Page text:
In short, we must fight back. Non-violently if we can, violently if we must.


The Most Damaging U.S. Deficit: Trust – BusinessWeek

The Most Damaging U.S. Deficit: Trust – BusinessWeek.

It’s interesting to me to think what happens when the citizens of a nation lose trust in their government. Since 2000, everyone has been upset with the way our country has handled itself at some point and time.

Perhaps it’s time we do something?

We have a right, as put forth by the Declaration of Independence, to alter or abolish any government that becomes destructive towards the rights of life, liberty, and the pursuit of happiness.

If things continue on this path it is unlikely that anyone will be alive. If we look back at history, it would seem that in the last 50 years we’ve become steadily unhappier. I know that happiness had a different meaning to the forefathers, but we no longer live in that time, and by today’s definition of happiness: No one’s really happy.

Furthermore, we no longer have liberty. I don’t have the freedom to start a family or pursue a rewarding career that pays little actual money, because I’m beholden to a few companies.

Voting to affect change is a laughable proposition at best. Politicians seek only to serve their interests and a few lobbyists and no one else. Often, the will of the people (those whom governments derive power from) is ignored outright.

How can a people bear the burden of poor government?

Consumer Rebellion

I was talking with my brother yesterday and he made the comment “I’m surprised there hasn’t been a consumerist revolt.” A light Sunday afternoon discussion I know!

He was talking about free markets, and how in many cases they don’t seem to exist. He highlighted urban apparel; companies like Sean John, FUBU, and others sell clothes at ludicrously high prices to a demographic that, on paper, can’t afford it.

Or take gasoline prices. Volatility doesn’t encourage economic growth, in fact quite the opposite, in encourages a bunker mentality. Yet everyday it’s a new price, with swings of $0.50 a day not uncommon.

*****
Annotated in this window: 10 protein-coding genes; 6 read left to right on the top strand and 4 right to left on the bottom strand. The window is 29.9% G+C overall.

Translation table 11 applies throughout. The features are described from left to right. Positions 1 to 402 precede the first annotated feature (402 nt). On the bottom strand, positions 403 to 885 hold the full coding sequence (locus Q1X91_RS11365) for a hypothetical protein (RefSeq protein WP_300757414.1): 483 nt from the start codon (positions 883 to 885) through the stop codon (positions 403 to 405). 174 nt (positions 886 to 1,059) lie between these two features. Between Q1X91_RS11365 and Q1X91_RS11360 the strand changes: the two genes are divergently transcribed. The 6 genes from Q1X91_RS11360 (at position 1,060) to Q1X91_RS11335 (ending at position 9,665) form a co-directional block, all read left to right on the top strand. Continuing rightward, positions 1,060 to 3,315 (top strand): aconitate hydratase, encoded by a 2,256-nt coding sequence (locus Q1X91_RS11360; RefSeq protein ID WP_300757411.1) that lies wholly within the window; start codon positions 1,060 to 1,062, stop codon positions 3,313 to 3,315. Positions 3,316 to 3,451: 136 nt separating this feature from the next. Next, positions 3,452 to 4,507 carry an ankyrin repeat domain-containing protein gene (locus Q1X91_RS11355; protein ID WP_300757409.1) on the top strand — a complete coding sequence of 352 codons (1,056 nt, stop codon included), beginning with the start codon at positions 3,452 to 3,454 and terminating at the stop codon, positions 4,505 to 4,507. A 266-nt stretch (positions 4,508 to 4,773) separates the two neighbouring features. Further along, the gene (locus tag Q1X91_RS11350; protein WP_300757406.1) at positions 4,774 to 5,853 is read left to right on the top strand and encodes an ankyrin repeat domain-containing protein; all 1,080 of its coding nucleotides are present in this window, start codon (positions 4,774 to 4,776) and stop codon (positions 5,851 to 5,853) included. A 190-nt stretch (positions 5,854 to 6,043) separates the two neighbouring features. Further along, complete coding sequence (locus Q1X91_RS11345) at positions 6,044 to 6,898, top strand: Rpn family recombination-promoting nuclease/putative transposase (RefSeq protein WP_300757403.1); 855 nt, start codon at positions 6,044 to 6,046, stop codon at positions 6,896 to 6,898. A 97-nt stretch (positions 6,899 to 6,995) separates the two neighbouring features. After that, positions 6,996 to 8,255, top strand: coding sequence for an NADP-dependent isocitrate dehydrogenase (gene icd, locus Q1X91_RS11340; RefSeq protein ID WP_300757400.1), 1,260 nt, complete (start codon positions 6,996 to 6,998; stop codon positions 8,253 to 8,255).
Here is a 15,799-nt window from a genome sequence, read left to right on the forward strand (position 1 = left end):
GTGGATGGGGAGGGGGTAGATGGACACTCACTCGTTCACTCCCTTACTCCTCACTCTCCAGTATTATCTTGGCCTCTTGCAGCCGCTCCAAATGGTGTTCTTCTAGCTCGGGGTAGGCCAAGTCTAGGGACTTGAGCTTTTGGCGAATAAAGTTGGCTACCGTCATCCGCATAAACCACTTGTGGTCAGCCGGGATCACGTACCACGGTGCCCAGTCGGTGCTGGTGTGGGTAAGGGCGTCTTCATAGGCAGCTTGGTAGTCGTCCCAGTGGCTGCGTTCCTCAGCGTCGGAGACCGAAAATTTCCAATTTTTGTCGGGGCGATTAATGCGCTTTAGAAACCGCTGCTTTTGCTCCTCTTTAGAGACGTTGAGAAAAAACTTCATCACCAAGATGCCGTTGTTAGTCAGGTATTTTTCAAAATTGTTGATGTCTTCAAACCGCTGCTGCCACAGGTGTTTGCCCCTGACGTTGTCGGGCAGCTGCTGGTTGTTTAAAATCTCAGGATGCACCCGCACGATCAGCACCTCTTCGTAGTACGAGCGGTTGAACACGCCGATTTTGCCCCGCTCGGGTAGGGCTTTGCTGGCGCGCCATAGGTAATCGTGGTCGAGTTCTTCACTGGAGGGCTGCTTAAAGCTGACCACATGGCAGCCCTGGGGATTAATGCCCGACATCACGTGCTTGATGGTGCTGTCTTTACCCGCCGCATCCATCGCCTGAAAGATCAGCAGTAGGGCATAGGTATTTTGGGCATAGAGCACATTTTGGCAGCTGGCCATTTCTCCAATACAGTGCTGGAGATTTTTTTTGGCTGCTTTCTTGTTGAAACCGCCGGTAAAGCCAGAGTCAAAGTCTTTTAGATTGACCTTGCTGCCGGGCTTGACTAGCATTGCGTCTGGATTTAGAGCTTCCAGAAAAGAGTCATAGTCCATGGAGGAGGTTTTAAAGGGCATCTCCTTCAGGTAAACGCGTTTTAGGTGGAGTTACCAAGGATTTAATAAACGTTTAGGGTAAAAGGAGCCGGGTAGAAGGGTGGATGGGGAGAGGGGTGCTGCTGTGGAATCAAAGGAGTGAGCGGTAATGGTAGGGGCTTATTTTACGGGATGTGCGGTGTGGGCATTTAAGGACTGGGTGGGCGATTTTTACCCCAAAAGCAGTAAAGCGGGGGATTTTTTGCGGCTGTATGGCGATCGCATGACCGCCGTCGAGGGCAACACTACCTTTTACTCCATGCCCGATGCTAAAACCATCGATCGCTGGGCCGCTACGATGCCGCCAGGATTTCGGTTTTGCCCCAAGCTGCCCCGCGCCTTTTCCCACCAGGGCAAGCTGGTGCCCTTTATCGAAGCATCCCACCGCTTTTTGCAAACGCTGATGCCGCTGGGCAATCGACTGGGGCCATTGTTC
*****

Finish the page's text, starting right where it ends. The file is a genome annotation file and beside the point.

What has developed is a legal trust or monopoly. And in the face of this, voting with one’s wallet has no impact. Like quitting Facebook because of privacy concerns, it doesn’t send any message whatsoever; it only affects the individual.

It is effectively a captive market, with a few companies doing similar things for similar prices. It is the appearance of a free market, the illusion of one.

Has anyone stopped to wonder why MPG standards have decreased since the 80s? An 80s BMW gets better mileage than a Smart Car. According to the plans laid out before, we should have at this point in life:

Cars with 30 mpg city as the norm.

Clean, renewable energy for everyone.

Ultra efficient homes, and smart cities.

But what has happened? The mega players in captive markets have used lobbyists effectively, dragged their feet, cited “free markets” and “competition,” and in some cases ignored outright government demands and regulation.

And people still believe in a free market as though it were a personal benefit. The current system benefits a small slice of Civilization. And the other 90% believe it benefits them.

At what point do we realize that we are the market, and that we can’t bear what is occurring any longer?